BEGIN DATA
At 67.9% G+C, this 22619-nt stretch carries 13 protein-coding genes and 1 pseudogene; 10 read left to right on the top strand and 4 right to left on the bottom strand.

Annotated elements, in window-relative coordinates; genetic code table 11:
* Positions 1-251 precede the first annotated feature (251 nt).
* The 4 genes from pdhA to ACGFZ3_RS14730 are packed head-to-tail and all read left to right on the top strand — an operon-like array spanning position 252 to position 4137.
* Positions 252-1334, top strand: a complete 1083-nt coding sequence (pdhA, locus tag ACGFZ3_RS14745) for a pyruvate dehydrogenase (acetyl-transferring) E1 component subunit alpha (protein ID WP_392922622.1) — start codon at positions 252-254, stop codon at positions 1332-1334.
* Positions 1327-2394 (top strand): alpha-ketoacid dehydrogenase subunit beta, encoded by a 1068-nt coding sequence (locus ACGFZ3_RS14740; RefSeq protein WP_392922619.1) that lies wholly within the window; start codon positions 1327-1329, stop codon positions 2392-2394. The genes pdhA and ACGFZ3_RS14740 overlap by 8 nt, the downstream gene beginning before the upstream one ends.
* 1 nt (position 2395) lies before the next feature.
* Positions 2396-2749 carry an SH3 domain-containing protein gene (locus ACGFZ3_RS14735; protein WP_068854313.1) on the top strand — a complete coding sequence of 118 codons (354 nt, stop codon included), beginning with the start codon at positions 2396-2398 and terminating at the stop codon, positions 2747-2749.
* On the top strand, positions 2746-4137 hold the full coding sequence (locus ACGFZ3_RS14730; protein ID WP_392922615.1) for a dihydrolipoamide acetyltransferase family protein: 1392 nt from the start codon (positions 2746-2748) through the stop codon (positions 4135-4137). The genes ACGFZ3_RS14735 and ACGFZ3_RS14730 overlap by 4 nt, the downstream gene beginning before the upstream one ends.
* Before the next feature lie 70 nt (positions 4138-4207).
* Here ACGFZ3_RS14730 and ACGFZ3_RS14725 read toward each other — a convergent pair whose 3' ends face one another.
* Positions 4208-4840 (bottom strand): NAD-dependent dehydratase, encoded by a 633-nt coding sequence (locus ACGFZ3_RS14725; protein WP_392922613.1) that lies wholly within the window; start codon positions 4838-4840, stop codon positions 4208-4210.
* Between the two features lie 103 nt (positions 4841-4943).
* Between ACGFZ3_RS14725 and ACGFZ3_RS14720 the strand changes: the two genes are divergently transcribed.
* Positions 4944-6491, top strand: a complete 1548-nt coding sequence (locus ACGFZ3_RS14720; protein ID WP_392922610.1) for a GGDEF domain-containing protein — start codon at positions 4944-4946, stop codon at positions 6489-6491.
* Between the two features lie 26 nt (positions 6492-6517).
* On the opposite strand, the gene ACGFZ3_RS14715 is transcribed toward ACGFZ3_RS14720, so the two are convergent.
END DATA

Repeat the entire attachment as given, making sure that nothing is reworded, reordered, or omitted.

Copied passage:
At 67.9% G+C, this 22619-nt stretch carries 13 protein-coding genes and 1 pseudogene; 10 read left to right on the top strand and 4 right to left on the bottom strand.

Annotated elements, in window-relative coordinates; genetic code table 11:
* Positions 1-251 precede the first annotated feature (251 nt).
* The 4 genes from pdhA to ACGFZ3_RS14730 are packed head-to-tail and all read left to right on the top strand — an operon-like array spanning position 252 to position 4137.
* Positions 252-1334, top strand: a complete 1083-nt coding sequence (pdhA, locus tag ACGFZ3_RS14745) for a pyruvate dehydrogenase (acetyl-transferring) E1 component subunit alpha (protein ID WP_392922622.1) — start codon at positions 252-254, stop codon at positions 1332-1334.
* Positions 1327-2394 (top strand): alpha-ketoacid dehydrogenase subunit beta, encoded by a 1068-nt coding sequence (locus ACGFZ3_RS14740; RefSeq protein WP_392922619.1) that lies wholly within the window; start codon positions 1327-1329, stop codon positions 2392-2394. The genes pdhA and ACGFZ3_RS14740 overlap by 8 nt, the downstream gene beginning before the upstream one ends.
* 1 nt (position 2395) lies before the next feature.
* Positions 2396-2749 carry an SH3 domain-containing protein gene (locus ACGFZ3_RS14735; protein WP_068854313.1) on the top strand — a complete coding sequence of 118 codons (354 nt, stop codon included), beginning with the start codon at positions 2396-2398 and terminating at the stop codon, positions 2747-2749.
* On the top strand, positions 2746-4137 hold the full coding sequence (locus ACGFZ3_RS14730; protein ID WP_392922615.1) for a dihydrolipoamide acetyltransferase family protein: 1392 nt from the start codon (positions 2746-2748) through the stop codon (positions 4135-4137). The genes ACGFZ3_RS14735 and ACGFZ3_RS14730 overlap by 4 nt, the downstream gene beginning before the upstream one ends.
* Before the next feature lie 70 nt (positions 4138-4207).
* Here ACGFZ3_RS14730 and ACGFZ3_RS14725 read toward each other — a convergent pair whose 3' ends face one another.
* Positions 4208-4840 (bottom strand): NAD-dependent dehydratase, encoded by a 633-nt coding sequence (locus ACGFZ3_RS14725; protein WP_392922613.1) that lies wholly within the window; start codon positions 4838-4840, stop codon positions 4208-4210.
* Between the two features lie 103 nt (positions 4841-4943).
* Between ACGFZ3_RS14725 and ACGFZ3_RS14720 the strand changes: the two genes are divergently transcribed.
* Positions 4944-6491, top strand: a complete 1548-nt coding sequence (locus ACGFZ3_RS14720; protein ID WP_392922610.1) for a GGDEF domain-containing protein — start codon at positions 4944-4946, stop codon at positions 6489-6491.
* Between the two features lie 26 nt (positions 6492-6517).
* On the opposite strand, the gene ACGFZ3_RS14715 is transcribed toward ACGFZ3_RS14720, so the two are convergent.